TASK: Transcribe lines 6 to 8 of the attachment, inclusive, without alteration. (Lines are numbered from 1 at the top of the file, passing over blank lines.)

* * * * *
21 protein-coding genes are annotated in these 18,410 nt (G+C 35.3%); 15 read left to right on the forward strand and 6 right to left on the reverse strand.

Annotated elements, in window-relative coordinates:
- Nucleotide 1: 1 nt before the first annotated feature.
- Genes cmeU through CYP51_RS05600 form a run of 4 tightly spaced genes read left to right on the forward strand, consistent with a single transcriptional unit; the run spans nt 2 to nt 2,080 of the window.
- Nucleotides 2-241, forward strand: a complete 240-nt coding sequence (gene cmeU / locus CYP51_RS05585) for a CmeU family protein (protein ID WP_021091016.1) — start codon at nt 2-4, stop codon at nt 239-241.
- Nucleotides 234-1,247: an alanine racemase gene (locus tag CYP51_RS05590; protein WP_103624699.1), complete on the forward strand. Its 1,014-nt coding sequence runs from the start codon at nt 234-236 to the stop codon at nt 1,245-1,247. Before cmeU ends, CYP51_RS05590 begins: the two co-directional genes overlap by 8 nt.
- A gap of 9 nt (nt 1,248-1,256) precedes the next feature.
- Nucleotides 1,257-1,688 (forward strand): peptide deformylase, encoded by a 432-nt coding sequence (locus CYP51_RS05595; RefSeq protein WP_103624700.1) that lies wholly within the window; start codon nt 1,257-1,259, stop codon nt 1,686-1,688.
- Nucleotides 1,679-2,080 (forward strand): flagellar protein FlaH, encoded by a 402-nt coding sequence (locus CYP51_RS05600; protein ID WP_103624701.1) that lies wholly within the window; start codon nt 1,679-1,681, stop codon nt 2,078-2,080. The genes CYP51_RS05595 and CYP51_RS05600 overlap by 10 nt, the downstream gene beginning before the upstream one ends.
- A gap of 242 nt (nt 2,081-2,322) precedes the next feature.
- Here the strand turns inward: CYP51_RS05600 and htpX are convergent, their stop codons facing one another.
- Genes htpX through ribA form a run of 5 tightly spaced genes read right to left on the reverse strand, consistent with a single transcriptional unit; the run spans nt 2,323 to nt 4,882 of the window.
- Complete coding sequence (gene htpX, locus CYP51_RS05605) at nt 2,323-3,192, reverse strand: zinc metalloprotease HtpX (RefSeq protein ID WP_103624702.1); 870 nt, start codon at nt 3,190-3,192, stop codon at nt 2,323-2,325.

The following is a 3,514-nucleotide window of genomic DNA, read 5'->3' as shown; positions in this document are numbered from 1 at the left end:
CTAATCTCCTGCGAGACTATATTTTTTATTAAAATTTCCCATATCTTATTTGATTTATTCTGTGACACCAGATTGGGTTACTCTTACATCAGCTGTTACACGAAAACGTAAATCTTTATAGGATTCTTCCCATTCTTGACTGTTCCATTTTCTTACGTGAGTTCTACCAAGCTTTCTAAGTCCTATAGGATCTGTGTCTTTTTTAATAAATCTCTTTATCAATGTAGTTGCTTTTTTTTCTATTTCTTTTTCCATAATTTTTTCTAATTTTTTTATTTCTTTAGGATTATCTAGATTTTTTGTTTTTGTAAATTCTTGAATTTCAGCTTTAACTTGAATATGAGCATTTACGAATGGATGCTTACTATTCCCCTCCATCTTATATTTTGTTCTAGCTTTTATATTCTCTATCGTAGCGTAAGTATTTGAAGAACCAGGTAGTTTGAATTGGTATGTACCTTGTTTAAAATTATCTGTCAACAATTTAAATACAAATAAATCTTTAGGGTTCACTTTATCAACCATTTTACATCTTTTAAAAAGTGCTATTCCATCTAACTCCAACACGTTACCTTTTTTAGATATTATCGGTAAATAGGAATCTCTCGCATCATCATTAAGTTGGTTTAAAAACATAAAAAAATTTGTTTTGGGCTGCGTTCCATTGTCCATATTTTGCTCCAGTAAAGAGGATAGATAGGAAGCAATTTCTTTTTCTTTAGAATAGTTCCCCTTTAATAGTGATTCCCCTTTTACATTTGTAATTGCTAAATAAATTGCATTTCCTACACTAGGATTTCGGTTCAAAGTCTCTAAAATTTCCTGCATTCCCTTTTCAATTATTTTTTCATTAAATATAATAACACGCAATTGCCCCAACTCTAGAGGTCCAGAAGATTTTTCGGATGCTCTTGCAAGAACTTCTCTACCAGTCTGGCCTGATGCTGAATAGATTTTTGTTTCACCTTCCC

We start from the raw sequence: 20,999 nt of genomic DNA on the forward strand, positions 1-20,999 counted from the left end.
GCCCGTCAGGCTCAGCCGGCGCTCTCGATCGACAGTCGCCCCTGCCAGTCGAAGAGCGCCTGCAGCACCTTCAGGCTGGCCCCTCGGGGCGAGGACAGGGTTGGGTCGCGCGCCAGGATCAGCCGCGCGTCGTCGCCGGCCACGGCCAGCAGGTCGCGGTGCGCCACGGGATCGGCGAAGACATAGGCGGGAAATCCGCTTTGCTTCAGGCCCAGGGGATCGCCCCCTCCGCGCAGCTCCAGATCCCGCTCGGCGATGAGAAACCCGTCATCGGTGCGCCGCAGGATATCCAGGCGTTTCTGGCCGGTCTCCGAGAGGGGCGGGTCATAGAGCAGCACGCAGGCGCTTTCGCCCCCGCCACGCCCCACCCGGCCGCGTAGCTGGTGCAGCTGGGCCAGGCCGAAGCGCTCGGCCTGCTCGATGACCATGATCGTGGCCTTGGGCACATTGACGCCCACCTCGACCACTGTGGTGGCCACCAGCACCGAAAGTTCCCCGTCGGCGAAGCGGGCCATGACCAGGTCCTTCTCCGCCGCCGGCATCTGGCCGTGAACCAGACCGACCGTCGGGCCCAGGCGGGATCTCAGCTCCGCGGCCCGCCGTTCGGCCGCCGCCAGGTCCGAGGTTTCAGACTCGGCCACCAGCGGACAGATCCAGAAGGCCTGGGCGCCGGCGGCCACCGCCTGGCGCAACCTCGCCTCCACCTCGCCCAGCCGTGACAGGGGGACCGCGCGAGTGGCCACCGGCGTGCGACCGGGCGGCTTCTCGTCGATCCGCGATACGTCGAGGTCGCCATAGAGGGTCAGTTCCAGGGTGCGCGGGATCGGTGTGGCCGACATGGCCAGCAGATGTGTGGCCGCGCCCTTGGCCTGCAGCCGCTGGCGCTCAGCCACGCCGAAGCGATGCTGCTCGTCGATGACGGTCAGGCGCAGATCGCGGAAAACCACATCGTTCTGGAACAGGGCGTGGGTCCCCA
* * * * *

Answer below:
- Nucleotides 234-1,247: an alanine racemase gene (locus tag CYP51_RS05590; protein WP_103624699.1), complete on the forward strand. Its 1,014-nt coding sequence runs from the start codon at nt 234-236 to the stop codon at nt 1,245-1,247. Before cmeU ends, CYP51_RS05590 begins: the two co-directional genes overlap by 8 nt.
- A gap of 9 nt (nt 1,248-1,256) precedes the next feature.
- Nucleotides 1,257-1,688 (forward strand): peptide deformylase, encoded by a 432-nt coding sequence (locus CYP51_RS05595; RefSeq protein WP_103624700.1) that lies wholly within the window; start codon nt 1,257-1,259, stop codon nt 1,686-1,688.